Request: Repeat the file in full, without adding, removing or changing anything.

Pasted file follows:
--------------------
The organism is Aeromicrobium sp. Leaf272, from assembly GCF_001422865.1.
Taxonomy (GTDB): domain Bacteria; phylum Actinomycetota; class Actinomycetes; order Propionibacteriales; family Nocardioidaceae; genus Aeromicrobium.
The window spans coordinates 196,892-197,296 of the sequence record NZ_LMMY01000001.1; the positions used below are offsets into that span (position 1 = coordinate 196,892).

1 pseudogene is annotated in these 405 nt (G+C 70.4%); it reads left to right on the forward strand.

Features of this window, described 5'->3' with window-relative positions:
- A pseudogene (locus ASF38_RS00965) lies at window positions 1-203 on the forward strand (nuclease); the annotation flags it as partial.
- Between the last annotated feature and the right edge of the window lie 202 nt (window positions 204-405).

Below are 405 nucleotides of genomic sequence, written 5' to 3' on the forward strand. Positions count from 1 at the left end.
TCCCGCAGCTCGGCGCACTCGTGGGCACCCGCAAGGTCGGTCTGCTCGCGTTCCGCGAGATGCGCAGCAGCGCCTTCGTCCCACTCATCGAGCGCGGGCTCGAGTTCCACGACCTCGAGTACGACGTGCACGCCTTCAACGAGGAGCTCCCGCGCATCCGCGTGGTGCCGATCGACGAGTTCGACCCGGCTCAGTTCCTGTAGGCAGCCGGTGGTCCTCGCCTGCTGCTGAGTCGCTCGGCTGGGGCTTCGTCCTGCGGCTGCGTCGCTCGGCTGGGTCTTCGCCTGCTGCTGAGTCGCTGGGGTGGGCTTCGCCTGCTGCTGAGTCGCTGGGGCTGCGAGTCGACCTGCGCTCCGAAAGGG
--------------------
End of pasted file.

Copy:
The organism is Aeromicrobium sp. Leaf272, from assembly GCF_001422865.1.
Taxonomy (GTDB): domain Bacteria; phylum Actinomycetota; class Actinomycetes; order Propionibacteriales; family Nocardioidaceae; genus Aeromicrobium.
The window spans coordinates 196,892-197,296 of the sequence record NZ_LMMY01000001.1; the positions used below are offsets into that span (position 1 = coordinate 196,892).

1 pseudogene is annotated in these 405 nt (G+C 70.4%); it reads left to right on the forward strand.

Features of this window, described 5'->3' with window-relative positions:
- A pseudogene (locus ASF38_RS00965) lies at window positions 1-203 on the forward strand (nuclease); the annotation flags it as partial.
- Between the last annotated feature and the right edge of the window lie 202 nt (window positions 204-405).

Below are 405 nucleotides of genomic sequence, written 5' to 3' on the forward strand. Positions count from 1 at the left end.
TCCCGCAGCTCGGCGCACTCGTGGGCACCCGCAAGGTCGGTCTGCTCGCGTTCCGCGAGATGCGCAGCAGCGCCTTCGTCCCACTCATCGAGCGCGGGCTCGAGTTCCACGACCTCGAGTACGACGTGCACGCCTTCAACGAGGAGCTCCCGCGCATCCGCGTGGTGCCGATCGACGAGTTCGACCCGGCTCAGTTCCTGTAGGCAGCCGGTGGTCCTCGCCTGCTGCTGAGTCGCTCGGCTGGGGCTTCGTCCTGCGGCTGCGTCGCTCGGCTGGGTCTTCGCCTGCTGCTGAGTCGCTGGGGTGGGCTTCGCCTGCTGCTGAGTCGCTGGGGCTGCGAGTCGACCTGCGCTCCGAAAGGG